Rita Ora says it's "critical" that women in the music industry support one another.
The 31-year-old pop star - who was locked in a fierce legal battle with Jay-Z's record label RocNation in 2015, which prevented her from releasing music for several years - has opened up about the ageism female artists face in the music business and how important it is that women work together to "change the narrative".
Speaking about supporting fellow pop star and friend Bebe Rexha, 32, who was told she was "too big" to be dressed for the Grammy Awards, the singer-and-actress told the March 2022 issue of ELLE Spain magazine - of which she is the cover star - that: "Being told what's appropriate and what's not is something most women in the music industry have experienced, myself included. Time and experience have taught me how critical it is for women to support each other in fighting issues like ageism. Our voices matter more than ever and we have the power to change the narrative."
The 'Fifty Shades Freed' star - who is dating filmmaker Taika Waititi - also preached about the importance of remembering you are only "human" when mistakes are made.
She said: "Regardless of who you are or what you do, we all tend to be hard on ourselves when we make mistakes. That's why it's basic to remember that we are human, and all we can do is learn from the past and move forward with a fresh perspective."
Rita's comments come after she issued an apology for breaching COVID-19 rules when she hosted a lavish birthday party in London in 2020.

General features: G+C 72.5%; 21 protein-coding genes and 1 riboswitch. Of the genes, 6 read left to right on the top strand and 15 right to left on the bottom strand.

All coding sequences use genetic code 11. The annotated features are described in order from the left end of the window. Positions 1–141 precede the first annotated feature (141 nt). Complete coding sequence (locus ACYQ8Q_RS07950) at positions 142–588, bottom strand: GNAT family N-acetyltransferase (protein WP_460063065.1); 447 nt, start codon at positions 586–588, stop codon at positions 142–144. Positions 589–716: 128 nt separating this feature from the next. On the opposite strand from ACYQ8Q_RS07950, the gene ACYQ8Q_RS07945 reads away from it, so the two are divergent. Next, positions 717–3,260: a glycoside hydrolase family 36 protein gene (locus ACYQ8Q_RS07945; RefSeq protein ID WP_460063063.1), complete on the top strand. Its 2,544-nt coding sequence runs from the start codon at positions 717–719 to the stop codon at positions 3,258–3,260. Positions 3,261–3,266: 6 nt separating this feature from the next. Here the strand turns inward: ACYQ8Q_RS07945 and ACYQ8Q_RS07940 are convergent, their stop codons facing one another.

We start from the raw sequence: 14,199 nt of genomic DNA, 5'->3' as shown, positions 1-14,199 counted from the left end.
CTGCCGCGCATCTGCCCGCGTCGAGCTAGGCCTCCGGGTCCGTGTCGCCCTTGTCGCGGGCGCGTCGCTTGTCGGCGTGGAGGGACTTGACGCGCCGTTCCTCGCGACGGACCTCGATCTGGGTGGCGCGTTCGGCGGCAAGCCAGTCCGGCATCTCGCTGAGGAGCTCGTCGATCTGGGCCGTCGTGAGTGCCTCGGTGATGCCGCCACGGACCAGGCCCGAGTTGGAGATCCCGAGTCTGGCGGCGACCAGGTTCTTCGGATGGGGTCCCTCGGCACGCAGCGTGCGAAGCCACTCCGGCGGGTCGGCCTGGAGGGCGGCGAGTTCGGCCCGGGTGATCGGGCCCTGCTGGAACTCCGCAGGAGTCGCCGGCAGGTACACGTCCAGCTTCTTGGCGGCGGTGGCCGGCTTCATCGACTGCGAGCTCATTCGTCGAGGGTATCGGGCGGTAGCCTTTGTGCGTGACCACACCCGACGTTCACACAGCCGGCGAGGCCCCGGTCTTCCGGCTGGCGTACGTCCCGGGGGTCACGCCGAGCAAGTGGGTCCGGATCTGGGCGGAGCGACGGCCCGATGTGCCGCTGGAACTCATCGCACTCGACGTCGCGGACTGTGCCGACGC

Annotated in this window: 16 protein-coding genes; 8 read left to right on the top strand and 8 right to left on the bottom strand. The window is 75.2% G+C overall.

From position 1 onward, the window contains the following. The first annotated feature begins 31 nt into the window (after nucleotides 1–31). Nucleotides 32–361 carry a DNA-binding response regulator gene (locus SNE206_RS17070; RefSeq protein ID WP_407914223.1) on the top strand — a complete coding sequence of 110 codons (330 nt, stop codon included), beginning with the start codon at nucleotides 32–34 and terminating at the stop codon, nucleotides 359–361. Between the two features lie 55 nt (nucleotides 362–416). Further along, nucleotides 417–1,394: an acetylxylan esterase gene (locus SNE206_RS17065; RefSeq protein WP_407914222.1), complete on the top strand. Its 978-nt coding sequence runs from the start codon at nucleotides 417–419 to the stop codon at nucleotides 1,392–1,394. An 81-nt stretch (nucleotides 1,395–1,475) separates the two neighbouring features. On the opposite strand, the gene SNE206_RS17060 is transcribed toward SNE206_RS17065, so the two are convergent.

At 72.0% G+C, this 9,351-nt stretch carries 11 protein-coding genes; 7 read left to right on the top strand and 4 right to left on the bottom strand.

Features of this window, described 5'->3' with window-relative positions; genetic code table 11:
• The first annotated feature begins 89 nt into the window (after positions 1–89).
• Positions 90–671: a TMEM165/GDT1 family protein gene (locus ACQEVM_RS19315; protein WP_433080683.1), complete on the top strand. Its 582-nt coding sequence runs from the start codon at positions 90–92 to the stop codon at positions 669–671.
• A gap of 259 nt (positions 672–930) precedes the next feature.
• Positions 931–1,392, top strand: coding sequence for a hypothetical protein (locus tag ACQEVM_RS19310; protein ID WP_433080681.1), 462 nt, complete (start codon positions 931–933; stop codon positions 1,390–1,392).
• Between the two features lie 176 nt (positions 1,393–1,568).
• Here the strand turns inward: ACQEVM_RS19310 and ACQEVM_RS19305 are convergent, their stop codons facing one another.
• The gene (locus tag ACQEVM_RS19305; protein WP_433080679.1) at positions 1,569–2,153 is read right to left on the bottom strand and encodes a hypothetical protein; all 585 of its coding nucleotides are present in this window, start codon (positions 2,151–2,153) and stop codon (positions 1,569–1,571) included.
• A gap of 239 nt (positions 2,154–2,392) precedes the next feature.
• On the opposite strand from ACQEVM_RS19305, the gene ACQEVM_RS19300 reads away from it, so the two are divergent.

The 'For You' singer - who breached the rules for a second time after returning home from a trip to Egypt - subsequently issued an apology via social media and volunteered to pay the maximum £10,000 fine for breaking the regulations.
Rita wrote on Instagram at the time: "Hello all, I attended a small gathering with some friends to celebrate my 30th birthday.
"It was a spur of the moment decision made with the misguided view that we were coming out of lockdown and this would be OK...
"I'm deeply sorry for breaking the rules and in turn understand that this puts people at risk. This was a serious and inexcusable error of judgement. Given the restrictions, I realise how irresponsible these actions were and I take full responsibility."
Meanwhile, Rita recently inked a deal with BMG, which gave her ownership of her masters.
The 'Masked Singer' panellist, who uses music as an "emotional outlet", revealed that she has taken "more risks" on her upcoming third studio album.
She said of the follow-up to 2018's 'Phoenix': "I would say that with this third album I'm taking more risks. Already the 'Bang' EP was a great experiment, as I worked with new people and developed other kinds of sounds. So I'm continuing in that vein: taking a similar approach and pushing myself creatively."
Rita says fans can expect an uplifting collection of songs that are a "true reflection" of her life "at that moment".
She added: "It's about putting out music that is honest and true to who I am. Every piece I write and record is a reflection of me at that moment. So, if I succeed, I feel like I've accomplished what I set out to do. Now, I think we need a little bit of joy, this has been very hard. That's why I come up with songs that make me feel good and happy and that push us all to laugh and celebrate life, that you dance to and move to."